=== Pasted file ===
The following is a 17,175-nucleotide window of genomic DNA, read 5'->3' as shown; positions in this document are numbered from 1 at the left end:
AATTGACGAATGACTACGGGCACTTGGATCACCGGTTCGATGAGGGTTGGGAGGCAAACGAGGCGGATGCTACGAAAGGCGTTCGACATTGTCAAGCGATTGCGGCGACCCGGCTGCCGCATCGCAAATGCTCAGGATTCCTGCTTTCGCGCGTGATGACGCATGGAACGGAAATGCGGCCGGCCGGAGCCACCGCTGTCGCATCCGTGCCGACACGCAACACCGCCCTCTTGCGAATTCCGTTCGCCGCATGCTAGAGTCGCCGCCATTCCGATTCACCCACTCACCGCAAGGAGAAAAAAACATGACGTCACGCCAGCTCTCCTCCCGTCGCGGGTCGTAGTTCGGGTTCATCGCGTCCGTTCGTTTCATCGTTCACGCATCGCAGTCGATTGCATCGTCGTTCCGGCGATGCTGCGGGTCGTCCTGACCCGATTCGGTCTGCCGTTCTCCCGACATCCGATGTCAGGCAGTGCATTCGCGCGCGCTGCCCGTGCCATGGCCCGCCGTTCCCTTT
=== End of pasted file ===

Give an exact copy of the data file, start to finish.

The following is a 17,175-nucleotide window of genomic DNA, read 5'->3' as shown; positions in this document are numbered from 1 at the left end:
AATTGACGAATGACTACGGGCACTTGGATCACCGGTTCGATGAGGGTTGGGAGGCAAACGAGGCGGATGCTACGAAAGGCGTTCGACATTGTCAAGCGATTGCGGCGACCCGGCTGCCGCATCGCAAATGCTCAGGATTCCTGCTTTCGCGCGTGATGACGCATGGAACGGAAATGCGGCCGGCCGGAGCCACCGCTGTCGCATCCGTGCCGACACGCAACACCGCCCTCTTGCGAATTCCGTTCGCCGCATGCTAGAGTCGCCGCCATTCCGATTCACCCACTCACCGCAAGGAGAAAAAAACATGACGTCACGCCAGCTCTCCTCCCGTCGCGGGTCGTAGTTCGGGTTCATCGCGTCCGTTCGTTTCATCGTTCACGCATCGCAGTCGATTGCATCGTCGTTCCGGCGATGCTGCGGGTCGTCCTGACCCGATTCGGTCTGCCGTTCTCCCGACATCCGATGTCAGGCAGTGCATTCGCGCGCGCTGCCCGTGCCATGGCCCGCCGTTCCCTTT